Book Review--A Painted House

First, I'll share with you a brief news story that was sent my way by close buddy Doug Harrison.

The Police chief of Lansing, Michigan, says the city is ready for any attack, even one by zombies. "People can feel confident," he said. "If zombies start invading, we'll know how to close the streets. We can get chainsaws, too. If a swarm comes in on I-496 westbound, we'll block off the exits so they miss the city."

That little gem was found in the Oregonian's column The Edge.

John Grisham's novel A Painted House met with mixed reviews when it was first published in 2000. Many derided his pacing, one of the work's greatest strengths. And some thought he was in over his head after fleeing the safe harbour of the legal thriller that he had come to dominate.

I really like the book. Told in the first-person through the eyes of seven-year-old Luke Chandler, A Painted House chronicles three generations of cotton farmers and their trials in Arkansas in the 1950s. The story is as much about the transition between eras--an agricultural economy toward a commodities-based economy--as it is about the brutal murder that stands as the story's central conflict.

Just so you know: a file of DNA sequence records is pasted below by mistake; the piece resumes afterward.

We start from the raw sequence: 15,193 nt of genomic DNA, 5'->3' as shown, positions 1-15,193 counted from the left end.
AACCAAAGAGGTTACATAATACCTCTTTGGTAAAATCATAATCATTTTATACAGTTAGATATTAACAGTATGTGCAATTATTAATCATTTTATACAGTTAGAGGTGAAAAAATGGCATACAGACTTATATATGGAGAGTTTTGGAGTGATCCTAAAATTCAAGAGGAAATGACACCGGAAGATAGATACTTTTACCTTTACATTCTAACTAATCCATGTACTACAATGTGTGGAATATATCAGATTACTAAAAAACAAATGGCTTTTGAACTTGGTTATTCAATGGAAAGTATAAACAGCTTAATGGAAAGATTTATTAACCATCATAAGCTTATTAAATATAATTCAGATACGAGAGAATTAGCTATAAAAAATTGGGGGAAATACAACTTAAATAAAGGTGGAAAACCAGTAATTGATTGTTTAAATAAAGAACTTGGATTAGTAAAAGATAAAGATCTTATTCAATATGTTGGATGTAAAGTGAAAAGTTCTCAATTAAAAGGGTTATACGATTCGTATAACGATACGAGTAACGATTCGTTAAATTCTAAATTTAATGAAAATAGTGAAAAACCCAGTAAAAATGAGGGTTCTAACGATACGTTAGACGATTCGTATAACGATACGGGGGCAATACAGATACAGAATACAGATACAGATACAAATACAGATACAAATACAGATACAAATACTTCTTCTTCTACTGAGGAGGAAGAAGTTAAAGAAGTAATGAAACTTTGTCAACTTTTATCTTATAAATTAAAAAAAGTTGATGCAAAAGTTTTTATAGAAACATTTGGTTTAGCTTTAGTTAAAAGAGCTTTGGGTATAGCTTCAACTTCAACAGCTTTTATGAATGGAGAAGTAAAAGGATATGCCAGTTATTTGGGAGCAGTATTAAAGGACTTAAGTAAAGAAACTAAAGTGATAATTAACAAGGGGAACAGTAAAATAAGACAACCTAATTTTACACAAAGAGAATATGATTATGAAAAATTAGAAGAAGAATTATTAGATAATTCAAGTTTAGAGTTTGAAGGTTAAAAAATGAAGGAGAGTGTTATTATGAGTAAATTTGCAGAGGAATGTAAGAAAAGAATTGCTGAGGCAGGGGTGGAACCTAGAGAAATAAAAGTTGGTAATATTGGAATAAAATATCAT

I think this is a literary novel, and Grisham is right at home here in taking his time to really describe life in rural Arkansas. The major difference in this project and, say, A Time to Kill (a classic, in my estimation) is the different ratios of expository writing. In ATtK, Grisham sends the plot down the chute at break-neck speed. Here he can indulge in some very engaging characterization (I love the family patriarch, Eli Chandler) and really focus on the tedious, risky prospect of relying on a crop to remain afloat. Farm life is depicted with care and reverence and the audience's emotions rise and fall with the Chandlers as elements outside of their control--namely weather and work ethic--impact their ability to harvest the cotton.

I think Grisham doesn't get enough credit as a stylist, and if you haven't looked at A Painted House I think you should. I finished J.G. Ballard's The High Rise last night and it was also good--though the second act had some major flaws. Fans of dystopic science fiction will no doubt devour Ballard's caustic appraisal of social class in exurban London...

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